20
Dec
15

NSC Bill must be withdrawn – International Federation for Human Rights

NSC Bill must be withdrawn – International Federation for Human Rights

The Malaysian government must immediately withdraw the draft National Security Council (NSC) Bill, International Federation for Human Rights (FIDH) and its member organisation Suara Rakyat Malaysia (Suaram) said today.

If adopted in its current form, the proposed legislation would grant government authorities sweeping and unchecked powers to commit human rights violations with total impunity.

“Under the pretext of fighting terrorism, the Malaysian government is pushing for the adoption of an alarming law that imposes unacceptable restrictions on civil and political rights.

“The government must immediately withdraw the NSC Bill and ensure that future legislation complies with international standards and is drafted in a transparent, inclusive, and participatory manner,” said FIDH president Karim Lahidji.

The NSC Bill, hastily introduced in Parliament by Minister in the Prime Minister’s Department Datuk Seri Shahidan Kassim on December 1, was approved by the Dewan Rakyat on December 3 by a 107-74 vote at the third and final reading after a six-hour debate.

Dewan Negara, controlled by the ruling coalition Barisan Nasional (BN), is expected to discuss the bill in the current meeting, which runs until December 22. If passed, the bill will be submitted to the Yang di-Pertuan Agong for approval.

The NSC Bill establishes the National Security Council (NSC), a central authority responsible for the oversight of matters concerning “national security” – a concept that the bill fails to define.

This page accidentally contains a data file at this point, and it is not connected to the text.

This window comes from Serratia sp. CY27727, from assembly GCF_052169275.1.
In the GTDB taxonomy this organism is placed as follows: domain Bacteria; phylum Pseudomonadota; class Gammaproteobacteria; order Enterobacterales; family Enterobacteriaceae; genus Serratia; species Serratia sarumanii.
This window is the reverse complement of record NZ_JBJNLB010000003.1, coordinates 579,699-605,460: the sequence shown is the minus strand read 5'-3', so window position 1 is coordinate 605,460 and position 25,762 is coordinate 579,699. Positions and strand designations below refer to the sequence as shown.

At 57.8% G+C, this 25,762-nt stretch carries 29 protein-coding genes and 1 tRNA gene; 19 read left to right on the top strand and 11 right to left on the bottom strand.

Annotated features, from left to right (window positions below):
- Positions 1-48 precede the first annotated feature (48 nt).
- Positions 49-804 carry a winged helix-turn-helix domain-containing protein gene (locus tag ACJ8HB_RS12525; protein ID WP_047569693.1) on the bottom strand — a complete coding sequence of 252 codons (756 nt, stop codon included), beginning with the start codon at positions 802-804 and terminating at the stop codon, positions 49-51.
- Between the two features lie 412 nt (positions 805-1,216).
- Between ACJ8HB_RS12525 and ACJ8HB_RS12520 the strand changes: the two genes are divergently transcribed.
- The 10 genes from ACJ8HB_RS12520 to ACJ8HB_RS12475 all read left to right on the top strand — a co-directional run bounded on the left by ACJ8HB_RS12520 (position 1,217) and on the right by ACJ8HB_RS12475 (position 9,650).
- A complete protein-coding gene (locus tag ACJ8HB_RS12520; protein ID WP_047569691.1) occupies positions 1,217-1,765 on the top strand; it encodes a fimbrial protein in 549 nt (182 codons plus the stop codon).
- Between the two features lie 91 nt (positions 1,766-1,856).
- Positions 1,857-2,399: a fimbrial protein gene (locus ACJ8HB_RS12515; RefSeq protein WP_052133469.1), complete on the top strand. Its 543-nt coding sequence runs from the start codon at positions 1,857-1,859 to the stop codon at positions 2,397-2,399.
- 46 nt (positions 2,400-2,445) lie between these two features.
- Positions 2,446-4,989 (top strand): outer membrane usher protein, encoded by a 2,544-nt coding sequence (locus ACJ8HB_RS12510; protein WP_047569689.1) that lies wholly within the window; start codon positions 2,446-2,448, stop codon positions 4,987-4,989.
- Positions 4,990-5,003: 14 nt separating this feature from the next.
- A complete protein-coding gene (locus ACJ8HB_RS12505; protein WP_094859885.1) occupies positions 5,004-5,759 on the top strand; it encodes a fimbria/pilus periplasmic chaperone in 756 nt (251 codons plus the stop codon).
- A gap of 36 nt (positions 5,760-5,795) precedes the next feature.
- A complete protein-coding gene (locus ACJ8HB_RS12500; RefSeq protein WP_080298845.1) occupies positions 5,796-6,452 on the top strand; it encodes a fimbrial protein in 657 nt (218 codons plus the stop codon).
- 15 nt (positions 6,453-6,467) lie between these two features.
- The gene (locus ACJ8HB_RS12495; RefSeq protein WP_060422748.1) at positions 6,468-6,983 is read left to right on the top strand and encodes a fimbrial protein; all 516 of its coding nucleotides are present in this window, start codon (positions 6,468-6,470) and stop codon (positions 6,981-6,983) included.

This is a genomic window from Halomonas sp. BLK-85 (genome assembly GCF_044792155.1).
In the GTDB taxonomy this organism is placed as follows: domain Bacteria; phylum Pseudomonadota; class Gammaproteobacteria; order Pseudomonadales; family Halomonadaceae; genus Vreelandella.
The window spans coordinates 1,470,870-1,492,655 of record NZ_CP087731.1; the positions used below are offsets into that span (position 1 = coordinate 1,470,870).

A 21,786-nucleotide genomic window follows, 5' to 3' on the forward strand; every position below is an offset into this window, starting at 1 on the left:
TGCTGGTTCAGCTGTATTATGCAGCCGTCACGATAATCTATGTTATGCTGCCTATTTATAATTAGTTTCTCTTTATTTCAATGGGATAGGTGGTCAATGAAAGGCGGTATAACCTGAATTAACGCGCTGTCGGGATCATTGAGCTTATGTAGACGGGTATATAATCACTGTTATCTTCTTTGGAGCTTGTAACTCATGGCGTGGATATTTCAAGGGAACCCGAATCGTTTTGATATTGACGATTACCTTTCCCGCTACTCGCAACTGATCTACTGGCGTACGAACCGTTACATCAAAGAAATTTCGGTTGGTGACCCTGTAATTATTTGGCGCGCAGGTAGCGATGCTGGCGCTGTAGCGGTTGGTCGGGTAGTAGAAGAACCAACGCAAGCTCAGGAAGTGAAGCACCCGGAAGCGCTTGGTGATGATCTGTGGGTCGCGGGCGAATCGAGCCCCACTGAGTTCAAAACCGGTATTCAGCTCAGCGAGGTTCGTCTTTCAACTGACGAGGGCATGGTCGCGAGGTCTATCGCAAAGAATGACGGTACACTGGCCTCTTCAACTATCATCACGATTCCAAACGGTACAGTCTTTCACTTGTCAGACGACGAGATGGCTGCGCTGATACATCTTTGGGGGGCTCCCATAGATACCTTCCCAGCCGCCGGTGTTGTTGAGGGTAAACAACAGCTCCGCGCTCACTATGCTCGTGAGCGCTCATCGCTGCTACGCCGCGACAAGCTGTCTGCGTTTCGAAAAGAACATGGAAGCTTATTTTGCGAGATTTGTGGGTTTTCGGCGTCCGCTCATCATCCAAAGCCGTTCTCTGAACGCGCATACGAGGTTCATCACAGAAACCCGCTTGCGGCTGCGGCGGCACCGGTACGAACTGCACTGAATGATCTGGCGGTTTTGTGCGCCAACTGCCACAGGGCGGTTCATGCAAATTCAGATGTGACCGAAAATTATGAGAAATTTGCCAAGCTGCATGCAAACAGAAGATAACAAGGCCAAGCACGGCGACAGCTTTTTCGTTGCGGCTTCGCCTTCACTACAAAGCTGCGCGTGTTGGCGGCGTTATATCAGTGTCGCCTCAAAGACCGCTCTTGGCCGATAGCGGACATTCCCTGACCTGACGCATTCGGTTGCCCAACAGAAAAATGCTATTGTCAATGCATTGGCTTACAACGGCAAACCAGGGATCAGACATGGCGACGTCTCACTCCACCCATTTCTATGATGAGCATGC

The eight-member council, headed by the prime minister, also includes the deputy prime minister, the defence minister, the home minister, the communication and multimedia minister, the chief secretary to the government, the chief of defence forces and the inspector-general of police.

Article 18 of the draft bill authorises the prime minister to declare a “security area” in any area of the country that the NSC considers “is seriously disturbed or threatened by any person, matter or thing which causes or is likely to cause serious harm to the people”.

The declaration of a security area is initially valid for a period of up to six months and may be renewed indefinitely in six-month extensions. The declaration of security areas – and its subsequent extensions – must be approved by both houses of Parliament.

In designated “security areas”, Article 25 of the draft bill gives members of the security forces the power to arrest “any person found committing, alleged to have committed or reasonably suspected of having committed any offence under any written laws” without a warrant.

Similarly, Article 26 gives members of the security forces the power to stop and search individuals and search premises without warrant.

The overly broad criteria that form the basis for the designation of a “security area” make the law subject to abuses in the form of arbitrary arrests and detentions, arbitrary searches and seizures, and restrictions on the right to peaceful assembly.

The draft bill does not contain any provisions to protect the rights of individuals arrested under Article 25, such as the right to be promptly informed of the charges, the right to a lawyer and the right to be brought before a judge.

…more
NSC Bill must be withdrawn – International Federation for Human Rights
18 December 2015 – TMI

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